July 22, 2014
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OCTOBER  17, 2013 ARCHIVED STORIES:

WHEELING, W.Va. (BP) -- Twenty-one years ago, Tom Rentfrow left a church in Heron, Va. -- the fastest-growing church in its association -- to begin a church in West Virginia.

He had heard God speak to him during a sermon on home missions and being willing to serve wherever God calls. Rentfrow was flabbergasted but was sure it was God leading, so he obeyed. He and his wife Helen and two other believers founded Abundant Life Baptist Church in the Wheeling-area community of Elm Grove.

The Rentfrows had been warned by family, friends and other pastors that most Elm Grove residents were Catholics and wouldn't be responsive to a Baptist church.

"They told us it was a lost cause," Helen Rentfrow said.

Indeed, the couple soon realized how difficult the situation was. In addition to the community's overwhelmingly Catholic majority, other professing Christians already were involved in their own churches.

The Rentfrows had doors slammed in their faces. But they persevered, building bridges to active and nominal Catholics -- and lasting friendships.

The most effective bridge has been Tom Rentfrow's involvement in the pro-life movement. Shortly after arriving in Wheeling, Rentfrow, now president of West Virginia for Life's local chapter, stood with the Catholic bishop in opposing abortion.

"He was genuinely a man of God who loved life and loved people. I was in his office praying with him. I heard his heart," Rentfrow said.

At the urging of a nun, Rentfrow led Abundant Life Baptist Church to become a Gabriel Project church supporting women in crisis pregnancy situations and those who choose life.

God blessed Abundant Life. They moved to nearby Triadelphia and now have a membership of more than 200 and a thriving school. The church supports four missionaries and gives more than 10 percent of its receipts through the Cooperative Program.

God then began to lead the Rentfrows and Abundant Life to plant a new church in an old Catholic parish in Wheeling in the heart of an aging Polish community.

In 2002, the Rentfrows were prayerwalking in South Wheeling when they discovered the former St. Ladislaus Catholic Church on the corner of 45th and Eoff, founded in 1902. They stepped out on faith to make an offer of $35,000 and were amazed when the diocese accepted it.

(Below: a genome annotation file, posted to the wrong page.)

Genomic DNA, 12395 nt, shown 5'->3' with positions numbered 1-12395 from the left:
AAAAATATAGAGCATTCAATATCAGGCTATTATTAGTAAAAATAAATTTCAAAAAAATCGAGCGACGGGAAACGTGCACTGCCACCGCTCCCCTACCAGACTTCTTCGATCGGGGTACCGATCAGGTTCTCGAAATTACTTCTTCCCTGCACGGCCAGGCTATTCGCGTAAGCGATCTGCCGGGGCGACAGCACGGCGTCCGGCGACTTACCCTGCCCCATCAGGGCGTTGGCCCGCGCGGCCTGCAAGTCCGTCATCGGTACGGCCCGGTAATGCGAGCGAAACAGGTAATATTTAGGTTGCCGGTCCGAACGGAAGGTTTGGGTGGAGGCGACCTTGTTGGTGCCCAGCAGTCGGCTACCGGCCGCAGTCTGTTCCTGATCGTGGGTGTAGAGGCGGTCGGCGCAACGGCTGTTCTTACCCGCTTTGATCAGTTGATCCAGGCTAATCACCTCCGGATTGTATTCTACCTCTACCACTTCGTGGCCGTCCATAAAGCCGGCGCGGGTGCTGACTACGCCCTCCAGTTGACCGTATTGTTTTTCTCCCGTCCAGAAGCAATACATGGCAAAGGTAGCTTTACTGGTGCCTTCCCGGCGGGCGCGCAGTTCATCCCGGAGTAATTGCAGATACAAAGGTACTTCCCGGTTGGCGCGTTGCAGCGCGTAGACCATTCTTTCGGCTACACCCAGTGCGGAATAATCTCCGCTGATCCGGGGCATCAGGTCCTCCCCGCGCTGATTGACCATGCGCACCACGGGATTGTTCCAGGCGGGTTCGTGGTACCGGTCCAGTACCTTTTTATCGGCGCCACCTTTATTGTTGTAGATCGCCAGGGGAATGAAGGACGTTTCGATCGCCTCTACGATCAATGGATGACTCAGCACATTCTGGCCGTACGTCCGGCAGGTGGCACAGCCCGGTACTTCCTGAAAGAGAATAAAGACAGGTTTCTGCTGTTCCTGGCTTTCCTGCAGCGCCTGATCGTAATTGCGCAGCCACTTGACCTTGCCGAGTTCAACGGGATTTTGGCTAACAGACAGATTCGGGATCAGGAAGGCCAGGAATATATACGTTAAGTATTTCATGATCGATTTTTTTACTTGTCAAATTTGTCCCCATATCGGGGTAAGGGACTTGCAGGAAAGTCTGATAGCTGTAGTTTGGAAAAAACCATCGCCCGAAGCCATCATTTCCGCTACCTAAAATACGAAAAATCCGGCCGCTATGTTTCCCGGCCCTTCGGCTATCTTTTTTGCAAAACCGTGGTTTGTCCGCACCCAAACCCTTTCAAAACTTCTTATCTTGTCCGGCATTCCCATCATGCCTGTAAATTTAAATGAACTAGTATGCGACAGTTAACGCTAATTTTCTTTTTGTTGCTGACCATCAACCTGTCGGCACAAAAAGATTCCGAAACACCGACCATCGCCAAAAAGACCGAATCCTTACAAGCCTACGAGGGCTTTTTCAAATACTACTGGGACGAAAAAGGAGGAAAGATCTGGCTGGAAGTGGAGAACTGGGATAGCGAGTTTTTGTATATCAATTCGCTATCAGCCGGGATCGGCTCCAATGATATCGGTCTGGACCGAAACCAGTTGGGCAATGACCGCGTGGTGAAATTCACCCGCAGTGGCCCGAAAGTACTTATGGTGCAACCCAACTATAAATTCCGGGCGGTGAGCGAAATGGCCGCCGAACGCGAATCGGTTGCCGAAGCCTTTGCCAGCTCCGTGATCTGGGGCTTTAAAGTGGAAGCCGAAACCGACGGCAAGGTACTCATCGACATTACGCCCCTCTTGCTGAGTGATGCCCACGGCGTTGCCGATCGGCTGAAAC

They had no funds for mortgage payments but trusted God. Supervisors of a local Head Start program asked Helen if she had any ideas where they could rent a facility. She suggested the St. Ladislaus parish, which suited Head Start's needs, and the rent provided the funds for the mortgage of the new plant, South Wheeling Chapel.

"It was like a miracle," Helen said.

God showed His hand repeatedly in the new outreach. The owner of property across the street, formerly the site of a convent, donated the land to the church. He was so impressed with his dealings with the Rentfrows that he went on to help the church get natural gas rights there for additional revenue. Read More

State judges, legislators weigh gay marriage
"At the end of all of this, though, will be a basic human longing to know whether marriage is rooted in something more permanent than court decrees or culture shifts."
-- Russell D. Moore
WASHINGTON (BP) -- Judges and legislators are preparing to determine the definition of legal marriage in a variety of states.
      Whether same-sex unions should be recognized as marriages soon will be weighed by government officials in New Jersey, New Mexico, Hawaii and Michigan. ... Read More
Her video high-fives special needs cheer team
NASHVILLE (BP) -- "When I was really little, doctors told my mom that I would be special needs," explains 14-year-old Savannah Grace, whose YouTube video has lots of people talking. "They said I would be autistic."
      Perhaps that's why this aspiring
pop star wanted to share the spotlight in a video with the Cheerville Raptors, a special needs squad from Tennessee. Read More
Prayer only hope for U.S., PrayerLink told
NASHVILLE (BP) -- Only prayer by God's people will heal His church from complacency and a mediocre Christianity that weakens overseas missions, former international missionary Gordon Fort told PrayerLink, a national network to mobilize Southern Baptists in prayer. Read More
Mohler recounts perseverance at SBTS
LOUISVILLE, Ky. (BP) -- In April 1995, he was completely spent.
      "I thought it was all over," R. Albert Mohler Jr. said. "I just thought I didn't have any more to give. I thought this was it."
      Two weeks earlier, the faculty of Southern Baptist Theological Seminary, where Mohler had been president for less than two years, overwhelmingly supported a motion that rebuked him and repudiated his policies, with only two members voting for him and two voting in absentia. The days that followed weren't any easier. Read More

First Person
Raleigh Sadler
FIRST-PERSON: When dying is gain
North American Mission Board missionary Raleigh Sadler recounts the loss of a dear friend who "died well," and shares his own journey to where God leads.

 

   
   


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